2007-2008, bronze. Eric Fischl, born 1948, American. Smithsonian Museum of American Art, Washington, DC.
The vulnerability of the human body has been a prominent theme in the artist’s sculpture from before 9/11. The accompanying artist statement said he offered this work as a healing.
So many more people have died since 9/11. The overwhelming majority innocent of all acts of war.
There is this below, also. This mainly. This that remains, like a far country to set out for in slow stages and many rest stops and much looking back and some turning back.
Very hard reached, though; like all places of human harbour and labour.
The Thing Is
(from Mules of Love), Ellen Bass, born 1947, American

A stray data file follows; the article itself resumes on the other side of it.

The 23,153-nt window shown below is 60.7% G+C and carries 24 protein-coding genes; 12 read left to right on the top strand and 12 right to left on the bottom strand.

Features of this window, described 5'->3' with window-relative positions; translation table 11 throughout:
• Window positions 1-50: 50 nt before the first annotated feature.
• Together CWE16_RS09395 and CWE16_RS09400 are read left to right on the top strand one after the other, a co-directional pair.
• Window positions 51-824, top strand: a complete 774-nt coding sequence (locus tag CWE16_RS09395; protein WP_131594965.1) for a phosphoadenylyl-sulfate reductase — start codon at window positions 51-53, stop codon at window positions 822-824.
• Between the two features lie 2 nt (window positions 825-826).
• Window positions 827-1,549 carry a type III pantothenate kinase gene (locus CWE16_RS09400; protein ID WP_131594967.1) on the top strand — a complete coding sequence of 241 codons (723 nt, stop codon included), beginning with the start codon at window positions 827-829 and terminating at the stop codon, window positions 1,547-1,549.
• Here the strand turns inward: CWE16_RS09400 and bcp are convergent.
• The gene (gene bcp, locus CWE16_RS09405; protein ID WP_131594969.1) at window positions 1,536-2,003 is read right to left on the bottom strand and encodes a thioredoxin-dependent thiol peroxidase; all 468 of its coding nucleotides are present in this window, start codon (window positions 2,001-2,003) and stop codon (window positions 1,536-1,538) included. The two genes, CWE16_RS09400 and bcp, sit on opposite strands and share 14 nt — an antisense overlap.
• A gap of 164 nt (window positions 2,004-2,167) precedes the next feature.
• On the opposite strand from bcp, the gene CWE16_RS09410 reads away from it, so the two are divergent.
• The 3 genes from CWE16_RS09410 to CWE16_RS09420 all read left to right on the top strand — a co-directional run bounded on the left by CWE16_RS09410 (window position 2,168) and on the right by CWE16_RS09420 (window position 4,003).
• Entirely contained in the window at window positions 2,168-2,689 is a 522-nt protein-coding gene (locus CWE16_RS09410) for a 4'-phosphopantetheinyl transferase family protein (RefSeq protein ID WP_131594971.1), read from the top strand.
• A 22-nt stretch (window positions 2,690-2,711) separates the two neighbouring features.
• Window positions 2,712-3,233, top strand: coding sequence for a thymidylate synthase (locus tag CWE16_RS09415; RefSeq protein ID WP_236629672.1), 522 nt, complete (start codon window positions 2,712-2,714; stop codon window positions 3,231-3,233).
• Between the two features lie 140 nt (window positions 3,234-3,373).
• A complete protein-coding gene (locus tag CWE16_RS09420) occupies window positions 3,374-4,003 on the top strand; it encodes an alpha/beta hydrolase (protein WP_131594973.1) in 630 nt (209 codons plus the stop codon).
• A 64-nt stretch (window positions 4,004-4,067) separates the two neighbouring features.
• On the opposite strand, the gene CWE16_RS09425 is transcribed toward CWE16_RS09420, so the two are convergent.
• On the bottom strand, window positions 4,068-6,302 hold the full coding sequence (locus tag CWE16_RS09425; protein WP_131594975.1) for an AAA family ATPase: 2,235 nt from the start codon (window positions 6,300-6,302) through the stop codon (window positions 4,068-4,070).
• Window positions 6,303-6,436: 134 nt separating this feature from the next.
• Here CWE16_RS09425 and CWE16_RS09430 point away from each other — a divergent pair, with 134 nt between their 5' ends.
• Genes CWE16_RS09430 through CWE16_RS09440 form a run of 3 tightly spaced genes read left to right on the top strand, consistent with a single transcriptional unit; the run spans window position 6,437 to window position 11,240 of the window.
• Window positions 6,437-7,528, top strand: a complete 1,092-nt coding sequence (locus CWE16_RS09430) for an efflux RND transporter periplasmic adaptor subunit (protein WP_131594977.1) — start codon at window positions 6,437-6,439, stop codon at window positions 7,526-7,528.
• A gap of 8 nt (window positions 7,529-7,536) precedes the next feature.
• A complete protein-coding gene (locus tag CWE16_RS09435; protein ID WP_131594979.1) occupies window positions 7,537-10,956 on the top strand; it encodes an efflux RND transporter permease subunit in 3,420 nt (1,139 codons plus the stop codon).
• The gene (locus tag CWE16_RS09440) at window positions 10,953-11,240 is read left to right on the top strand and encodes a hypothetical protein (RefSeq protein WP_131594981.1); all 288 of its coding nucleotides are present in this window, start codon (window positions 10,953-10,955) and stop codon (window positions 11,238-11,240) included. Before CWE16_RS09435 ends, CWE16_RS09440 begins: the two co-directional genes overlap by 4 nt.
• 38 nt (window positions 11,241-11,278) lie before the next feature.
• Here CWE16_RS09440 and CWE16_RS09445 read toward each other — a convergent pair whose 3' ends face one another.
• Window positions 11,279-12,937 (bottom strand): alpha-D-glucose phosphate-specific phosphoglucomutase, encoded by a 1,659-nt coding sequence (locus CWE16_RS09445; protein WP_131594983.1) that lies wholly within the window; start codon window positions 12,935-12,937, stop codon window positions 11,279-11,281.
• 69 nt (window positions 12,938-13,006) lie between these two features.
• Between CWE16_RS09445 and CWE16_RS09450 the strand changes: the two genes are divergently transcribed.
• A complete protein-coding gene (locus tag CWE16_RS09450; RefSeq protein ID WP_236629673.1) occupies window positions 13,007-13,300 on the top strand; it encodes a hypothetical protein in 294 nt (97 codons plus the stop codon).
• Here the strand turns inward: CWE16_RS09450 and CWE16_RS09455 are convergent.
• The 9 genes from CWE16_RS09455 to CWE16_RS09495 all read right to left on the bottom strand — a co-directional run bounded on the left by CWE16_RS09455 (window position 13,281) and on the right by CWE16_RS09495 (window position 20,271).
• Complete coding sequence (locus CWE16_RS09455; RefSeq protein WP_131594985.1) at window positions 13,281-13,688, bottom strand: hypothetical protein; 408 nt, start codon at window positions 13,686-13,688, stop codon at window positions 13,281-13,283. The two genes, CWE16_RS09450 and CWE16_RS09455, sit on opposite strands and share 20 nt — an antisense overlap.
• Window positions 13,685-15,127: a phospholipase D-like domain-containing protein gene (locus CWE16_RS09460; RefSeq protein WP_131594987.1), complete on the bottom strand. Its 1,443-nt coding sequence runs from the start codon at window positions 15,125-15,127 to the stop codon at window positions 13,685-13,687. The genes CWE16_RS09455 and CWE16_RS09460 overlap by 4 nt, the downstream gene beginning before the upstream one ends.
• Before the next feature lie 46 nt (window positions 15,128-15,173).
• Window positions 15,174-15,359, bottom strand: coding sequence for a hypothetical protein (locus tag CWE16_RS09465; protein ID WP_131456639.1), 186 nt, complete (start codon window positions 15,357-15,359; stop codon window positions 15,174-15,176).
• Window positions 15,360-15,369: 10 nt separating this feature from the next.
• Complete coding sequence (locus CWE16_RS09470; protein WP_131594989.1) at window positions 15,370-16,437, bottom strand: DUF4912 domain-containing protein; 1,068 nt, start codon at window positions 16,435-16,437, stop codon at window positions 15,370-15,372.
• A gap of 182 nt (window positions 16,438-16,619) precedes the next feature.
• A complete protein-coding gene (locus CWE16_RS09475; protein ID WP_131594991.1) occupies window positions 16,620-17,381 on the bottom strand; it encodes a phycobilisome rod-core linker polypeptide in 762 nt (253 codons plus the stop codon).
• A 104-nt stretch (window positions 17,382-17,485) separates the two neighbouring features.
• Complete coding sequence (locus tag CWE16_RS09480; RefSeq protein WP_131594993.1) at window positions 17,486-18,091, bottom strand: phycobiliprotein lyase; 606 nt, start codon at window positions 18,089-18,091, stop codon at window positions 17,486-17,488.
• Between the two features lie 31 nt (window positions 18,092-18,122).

to love life, to love it even
when you have no stomach for it
and everything you have held dear
crumbles like burnt paper in your hands,
your throat filled with the silt of it.
When grief sits with you, its tropical heat
thickening the air, heavy as water
more fit for gills than lungs;
when grief weights you like your own flesh
only more of it, an obesity of grief,
you think, How can a body withstand this?
Then you hold life like a face
between your palms, a plain face,
no charming smile, no violet eyes,
and you say, yes, I will take you
I will love you, again.